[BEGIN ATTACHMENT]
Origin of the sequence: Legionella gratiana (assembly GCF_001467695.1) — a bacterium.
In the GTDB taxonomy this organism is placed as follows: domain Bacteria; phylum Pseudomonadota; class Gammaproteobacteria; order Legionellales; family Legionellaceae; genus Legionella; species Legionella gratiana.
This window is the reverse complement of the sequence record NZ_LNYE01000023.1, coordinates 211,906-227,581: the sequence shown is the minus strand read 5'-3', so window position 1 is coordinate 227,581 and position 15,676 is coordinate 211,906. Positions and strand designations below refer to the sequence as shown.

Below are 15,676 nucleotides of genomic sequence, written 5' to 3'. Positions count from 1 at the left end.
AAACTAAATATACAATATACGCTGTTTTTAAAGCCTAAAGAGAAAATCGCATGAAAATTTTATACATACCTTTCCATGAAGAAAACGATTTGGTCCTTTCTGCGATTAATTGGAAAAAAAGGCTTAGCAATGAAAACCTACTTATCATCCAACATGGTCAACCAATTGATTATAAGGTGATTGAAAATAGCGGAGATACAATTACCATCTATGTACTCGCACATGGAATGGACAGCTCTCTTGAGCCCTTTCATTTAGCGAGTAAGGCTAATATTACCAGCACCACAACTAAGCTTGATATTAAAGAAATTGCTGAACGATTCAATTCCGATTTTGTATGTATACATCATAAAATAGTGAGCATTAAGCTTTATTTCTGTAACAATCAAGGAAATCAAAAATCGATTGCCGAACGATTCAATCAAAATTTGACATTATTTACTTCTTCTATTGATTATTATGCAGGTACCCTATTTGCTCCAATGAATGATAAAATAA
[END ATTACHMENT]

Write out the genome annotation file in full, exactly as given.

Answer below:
Origin of the sequence: Legionella gratiana (assembly GCF_001467695.1) — a bacterium.
In the GTDB taxonomy this organism is placed as follows: domain Bacteria; phylum Pseudomonadota; class Gammaproteobacteria; order Legionellales; family Legionellaceae; genus Legionella; species Legionella gratiana.
This window is the reverse complement of the sequence record NZ_LNYE01000023.1, coordinates 211,906-227,581: the sequence shown is the minus strand read 5'-3', so window position 1 is coordinate 227,581 and position 15,676 is coordinate 211,906. Positions and strand designations below refer to the sequence as shown.

Below are 15,676 nucleotides of genomic sequence, written 5' to 3'. Positions count from 1 at the left end.
AAACTAAATATACAATATACGCTGTTTTTAAAGCCTAAAGAGAAAATCGCATGAAAATTTTATACATACCTTTCCATGAAGAAAACGATTTGGTCCTTTCTGCGATTAATTGGAAAAAAAGGCTTAGCAATGAAAACCTACTTATCATCCAACATGGTCAACCAATTGATTATAAGGTGATTGAAAATAGCGGAGATACAATTACCATCTATGTACTCGCACATGGAATGGACAGCTCTCTTGAGCCCTTTCATTTAGCGAGTAAGGCTAATATTACCAGCACCACAACTAAGCTTGATATTAAAGAAATTGCTGAACGATTCAATTCCGATTTTGTATGTATACATCATAAAATAGTGAGCATTAAGCTTTATTTCTGTAACAATCAAGGAAATCAAAAATCGATTGCCGAACGATTCAATCAAAATTTGACATTATTTACTTCTTCTATTGATTATTATGCAGGTACCCTATTTGCTCCAATGAATGATAAAATAA